The first industrial revolution was triggered by the steam engine, whereas the second and third ones were driven by mass production and the microprocessor, respectively. Each of these revolutions brought about massive transformation in the economy by upending the prevailing production, distribution and consumption systems of that time and in society by revoking and redefining many rules and norms once taken for granted.
Today we are witnessing another remarkable inflection point in the history of humankind that was first coined by Professor Klaus Schwab, founder of the World Economic Forum, as the fourth industrial revolution, which is being shaped by the confluence of physical, digital and biological worlds. This is fundamentally disrupting the way we live, work and connect each other.
Although the fourth industrial revolution is flourishing upon the previous three, it is distinct in terms of scope, size, scale, speed, complexity and intensity.
The major drivers of the fourth industrial revolution are several frontier technologies, such as artificial intelligence, big data, internet of things, quantum computing, 3D printing, renewable energy and biotechnology, to name a few. According to a study by McKinney Global Institute, big data alone has the potential to create an additional USD 3 trillion worth of value in only seven industries. Big Data is not only a distinct domain, but it also provides the basis for many other branches like AI, deep learning, natural language processing, bioinformatics and so on. For instance, an autonomous vehicle can be put into practice only with enough learning through variety and volume of representative data.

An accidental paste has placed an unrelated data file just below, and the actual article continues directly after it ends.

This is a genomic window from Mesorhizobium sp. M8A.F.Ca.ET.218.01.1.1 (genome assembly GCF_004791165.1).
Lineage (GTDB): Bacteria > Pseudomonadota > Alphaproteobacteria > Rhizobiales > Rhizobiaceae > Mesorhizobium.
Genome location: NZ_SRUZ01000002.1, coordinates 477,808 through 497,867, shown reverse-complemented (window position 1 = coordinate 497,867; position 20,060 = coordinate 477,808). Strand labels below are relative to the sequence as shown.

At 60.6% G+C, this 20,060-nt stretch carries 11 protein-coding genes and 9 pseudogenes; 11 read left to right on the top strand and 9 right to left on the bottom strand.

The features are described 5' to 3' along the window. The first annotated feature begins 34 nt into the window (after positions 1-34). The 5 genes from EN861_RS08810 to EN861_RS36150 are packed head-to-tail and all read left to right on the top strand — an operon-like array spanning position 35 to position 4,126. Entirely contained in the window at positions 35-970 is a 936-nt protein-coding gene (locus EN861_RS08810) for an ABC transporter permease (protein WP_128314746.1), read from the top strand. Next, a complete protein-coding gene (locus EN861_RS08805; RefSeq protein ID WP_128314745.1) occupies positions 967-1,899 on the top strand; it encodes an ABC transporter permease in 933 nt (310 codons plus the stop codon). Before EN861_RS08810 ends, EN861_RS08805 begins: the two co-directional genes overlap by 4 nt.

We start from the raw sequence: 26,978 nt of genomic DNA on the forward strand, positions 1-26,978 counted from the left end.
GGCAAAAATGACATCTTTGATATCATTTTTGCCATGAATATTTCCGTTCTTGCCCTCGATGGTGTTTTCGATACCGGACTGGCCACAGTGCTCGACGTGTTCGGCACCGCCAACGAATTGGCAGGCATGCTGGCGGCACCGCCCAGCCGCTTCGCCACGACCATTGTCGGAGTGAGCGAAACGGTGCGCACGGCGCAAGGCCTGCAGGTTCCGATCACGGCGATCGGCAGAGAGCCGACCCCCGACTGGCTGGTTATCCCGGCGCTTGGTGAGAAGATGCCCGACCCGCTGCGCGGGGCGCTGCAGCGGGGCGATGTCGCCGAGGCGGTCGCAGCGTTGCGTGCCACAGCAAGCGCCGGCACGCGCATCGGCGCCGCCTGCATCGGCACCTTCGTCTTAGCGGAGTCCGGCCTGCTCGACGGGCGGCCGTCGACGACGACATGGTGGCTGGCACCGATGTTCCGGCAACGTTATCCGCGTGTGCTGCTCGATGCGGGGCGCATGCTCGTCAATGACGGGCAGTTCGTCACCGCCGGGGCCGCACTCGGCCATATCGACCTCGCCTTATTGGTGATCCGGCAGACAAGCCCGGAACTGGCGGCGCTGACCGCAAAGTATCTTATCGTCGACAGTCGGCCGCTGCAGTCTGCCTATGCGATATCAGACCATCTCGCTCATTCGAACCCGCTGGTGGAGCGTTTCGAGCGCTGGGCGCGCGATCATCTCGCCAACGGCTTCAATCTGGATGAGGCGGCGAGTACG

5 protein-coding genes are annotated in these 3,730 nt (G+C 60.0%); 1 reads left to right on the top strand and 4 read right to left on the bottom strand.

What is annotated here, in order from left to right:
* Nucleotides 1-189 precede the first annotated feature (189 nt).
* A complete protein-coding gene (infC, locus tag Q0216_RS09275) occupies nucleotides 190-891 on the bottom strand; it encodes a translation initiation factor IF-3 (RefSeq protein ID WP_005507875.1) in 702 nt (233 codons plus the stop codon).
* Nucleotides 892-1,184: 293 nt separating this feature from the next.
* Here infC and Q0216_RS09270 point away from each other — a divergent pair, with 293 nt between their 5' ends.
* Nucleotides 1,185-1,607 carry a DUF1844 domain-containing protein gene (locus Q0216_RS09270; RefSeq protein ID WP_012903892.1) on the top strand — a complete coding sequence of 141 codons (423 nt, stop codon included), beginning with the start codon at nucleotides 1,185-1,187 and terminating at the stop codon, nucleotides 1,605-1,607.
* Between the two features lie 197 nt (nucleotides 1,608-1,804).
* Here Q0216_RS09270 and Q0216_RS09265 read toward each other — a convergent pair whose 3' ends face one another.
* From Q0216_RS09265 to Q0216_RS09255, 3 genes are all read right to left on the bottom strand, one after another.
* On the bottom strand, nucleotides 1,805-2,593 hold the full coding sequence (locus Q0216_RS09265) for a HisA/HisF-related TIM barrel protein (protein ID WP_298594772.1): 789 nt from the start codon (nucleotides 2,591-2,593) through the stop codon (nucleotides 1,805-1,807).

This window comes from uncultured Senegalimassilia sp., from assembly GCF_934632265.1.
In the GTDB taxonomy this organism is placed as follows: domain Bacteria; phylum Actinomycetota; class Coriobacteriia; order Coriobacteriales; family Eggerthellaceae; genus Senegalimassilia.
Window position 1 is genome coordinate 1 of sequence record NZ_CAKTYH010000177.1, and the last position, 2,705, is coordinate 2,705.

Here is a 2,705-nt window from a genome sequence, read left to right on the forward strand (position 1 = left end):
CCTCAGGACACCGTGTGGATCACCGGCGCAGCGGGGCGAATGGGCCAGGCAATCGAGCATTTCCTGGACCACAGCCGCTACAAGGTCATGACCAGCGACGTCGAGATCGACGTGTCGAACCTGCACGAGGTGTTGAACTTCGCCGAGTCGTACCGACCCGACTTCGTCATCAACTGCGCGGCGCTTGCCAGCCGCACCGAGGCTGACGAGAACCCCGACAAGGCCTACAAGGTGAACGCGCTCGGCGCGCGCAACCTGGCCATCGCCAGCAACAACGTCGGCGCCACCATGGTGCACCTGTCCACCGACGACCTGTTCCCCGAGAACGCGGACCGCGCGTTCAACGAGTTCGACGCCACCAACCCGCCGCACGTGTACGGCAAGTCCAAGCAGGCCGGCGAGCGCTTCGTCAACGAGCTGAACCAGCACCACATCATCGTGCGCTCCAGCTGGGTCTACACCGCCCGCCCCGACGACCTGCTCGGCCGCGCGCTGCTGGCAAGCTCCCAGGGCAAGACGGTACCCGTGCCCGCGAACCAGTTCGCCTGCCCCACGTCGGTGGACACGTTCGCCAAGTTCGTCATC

Big Data is often described in terms of 5Vs: volume, velocity, variety, veracity and value. According to IBM, “Every day, we create 2.5 quintillionbytes of data—so much that 90 percent of the data in the world today has been created in the last two years.” Such a big volume of data comes from a plethora of different sources like hundreds of millions of interconnected sensors, smart devices and online transactions, and in a variety of formats, such as social media posts, photos and videos, meteorological records, health data, e‑commerce transactions and so on.
In this backdrop, it is no surprise that the volume of business data doubles every 1.2 years. Consequently, the data volume is so large, format is so diverse, and response time is expected to be so prompt, that the traditional computing tools, techniques and algorithms are often falling short to process them. As a result, new algorithms and techniques are being developed by the data scientists to discover interesting and insightful patterns and predict future events from the ocean of data leading us to a new paradigm of data-driven decision-making (DDDM). Like its predecessors, the fourth industrial revolution is either engulfing or redefining many previously successful business models as well as the jobs involved, while creating opportunities for new ones. One good example can be the ride‑sharing platforms like Uber or Didi globally and Pathao or Sohoj in Bangladesh. By and large, these are data-driven applications matching demand and supply data in real-time.